|Wireless Process Control Instrumentation Diagram|
Wireless process control technology is a serious contender in the ongoing effort to improve plant efficiency, mitigate risk, and increase productivity. Today's wireless transmitters are available for monitoring virtually any process control variable including flow, pressure, level, temperature, pH, Dissolved Oxygen, etc. Very notably, in the harshest environments, these devices reliably transmit critical control data back to central control areas around the clock and without the need for human presence.
The argument for wireless instrumentation is very compelling when you consider installation convenience and cost savings. Some cost savings estimates run as high as 70% by eliminating wires and cables, as opposed to the cost when using cables for the same application. And most remarkably, wireless instruments provide additional safety and compliance benefits by keeping maintenance personnel out of dangerous or hazardous areas.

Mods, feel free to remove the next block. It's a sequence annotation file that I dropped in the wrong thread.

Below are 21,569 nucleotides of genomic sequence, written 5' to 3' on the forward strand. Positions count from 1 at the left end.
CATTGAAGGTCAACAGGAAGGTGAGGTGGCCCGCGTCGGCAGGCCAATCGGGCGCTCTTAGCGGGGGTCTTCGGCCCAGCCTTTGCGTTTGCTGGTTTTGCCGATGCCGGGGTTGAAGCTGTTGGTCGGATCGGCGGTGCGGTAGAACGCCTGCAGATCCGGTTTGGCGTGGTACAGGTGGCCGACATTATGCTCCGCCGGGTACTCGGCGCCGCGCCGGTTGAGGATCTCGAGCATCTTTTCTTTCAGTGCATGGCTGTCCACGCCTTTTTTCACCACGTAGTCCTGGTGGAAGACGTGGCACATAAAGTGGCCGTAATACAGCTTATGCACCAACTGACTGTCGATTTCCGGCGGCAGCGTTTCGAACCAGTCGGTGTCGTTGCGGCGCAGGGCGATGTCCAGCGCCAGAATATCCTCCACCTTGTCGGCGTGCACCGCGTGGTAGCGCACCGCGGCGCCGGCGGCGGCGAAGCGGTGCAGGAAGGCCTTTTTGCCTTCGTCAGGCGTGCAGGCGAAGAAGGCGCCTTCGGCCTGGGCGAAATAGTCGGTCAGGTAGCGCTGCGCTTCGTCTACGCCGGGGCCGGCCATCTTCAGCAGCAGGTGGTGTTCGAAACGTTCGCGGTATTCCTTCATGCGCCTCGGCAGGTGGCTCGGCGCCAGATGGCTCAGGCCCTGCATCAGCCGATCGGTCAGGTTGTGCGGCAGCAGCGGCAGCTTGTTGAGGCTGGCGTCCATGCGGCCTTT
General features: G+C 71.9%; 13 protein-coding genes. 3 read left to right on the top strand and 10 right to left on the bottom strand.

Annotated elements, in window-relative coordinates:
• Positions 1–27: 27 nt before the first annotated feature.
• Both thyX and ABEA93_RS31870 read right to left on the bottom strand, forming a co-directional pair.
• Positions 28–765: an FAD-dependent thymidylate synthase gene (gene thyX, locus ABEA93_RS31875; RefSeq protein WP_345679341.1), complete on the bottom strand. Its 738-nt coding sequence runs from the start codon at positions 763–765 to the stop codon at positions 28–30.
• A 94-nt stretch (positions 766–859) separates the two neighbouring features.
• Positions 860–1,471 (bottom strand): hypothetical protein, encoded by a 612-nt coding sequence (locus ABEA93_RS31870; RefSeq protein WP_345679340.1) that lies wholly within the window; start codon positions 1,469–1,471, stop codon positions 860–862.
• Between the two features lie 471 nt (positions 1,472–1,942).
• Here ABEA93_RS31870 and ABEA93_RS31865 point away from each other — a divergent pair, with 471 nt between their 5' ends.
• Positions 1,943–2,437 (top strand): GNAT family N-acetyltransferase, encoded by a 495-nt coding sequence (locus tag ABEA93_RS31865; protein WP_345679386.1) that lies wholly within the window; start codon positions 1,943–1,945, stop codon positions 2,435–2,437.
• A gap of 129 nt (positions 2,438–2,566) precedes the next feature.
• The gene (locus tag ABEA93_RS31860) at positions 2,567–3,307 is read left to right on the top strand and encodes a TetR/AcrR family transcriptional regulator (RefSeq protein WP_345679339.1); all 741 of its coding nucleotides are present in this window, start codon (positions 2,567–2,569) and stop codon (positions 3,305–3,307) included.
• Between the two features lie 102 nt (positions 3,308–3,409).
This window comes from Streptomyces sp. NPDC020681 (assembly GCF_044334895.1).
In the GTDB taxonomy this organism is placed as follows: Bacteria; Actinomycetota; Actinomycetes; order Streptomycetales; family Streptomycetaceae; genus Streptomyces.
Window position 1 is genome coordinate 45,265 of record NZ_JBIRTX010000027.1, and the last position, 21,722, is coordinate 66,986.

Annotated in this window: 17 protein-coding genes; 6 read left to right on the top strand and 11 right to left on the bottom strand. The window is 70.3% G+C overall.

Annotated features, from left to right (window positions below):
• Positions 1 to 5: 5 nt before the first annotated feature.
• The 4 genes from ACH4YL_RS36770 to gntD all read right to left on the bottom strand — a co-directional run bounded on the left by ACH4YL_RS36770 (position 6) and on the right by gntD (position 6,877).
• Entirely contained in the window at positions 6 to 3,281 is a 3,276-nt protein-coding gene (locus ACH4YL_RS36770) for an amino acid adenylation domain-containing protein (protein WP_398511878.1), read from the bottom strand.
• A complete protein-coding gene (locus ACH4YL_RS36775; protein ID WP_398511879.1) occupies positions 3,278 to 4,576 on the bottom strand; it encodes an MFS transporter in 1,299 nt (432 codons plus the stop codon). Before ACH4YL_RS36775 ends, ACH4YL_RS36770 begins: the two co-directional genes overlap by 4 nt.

All manufacturing industries are faced with the realities of cost cutting as plant managers endeavor toward continuous process improvement. The need for better solutions is always present, and wireless process instruments certainly appear to fit the bill. But before widespread adaptation of wireless occurs, concerns about reliability, user comfort, and integration must be overcome. However, as plant managers see the downward pressure on deployment and maintenance costs, and as they see improved employee safety and smoother environmental compliance, adoption of wireless instrumentation will accelerate and eventually become ubiquitous in process control.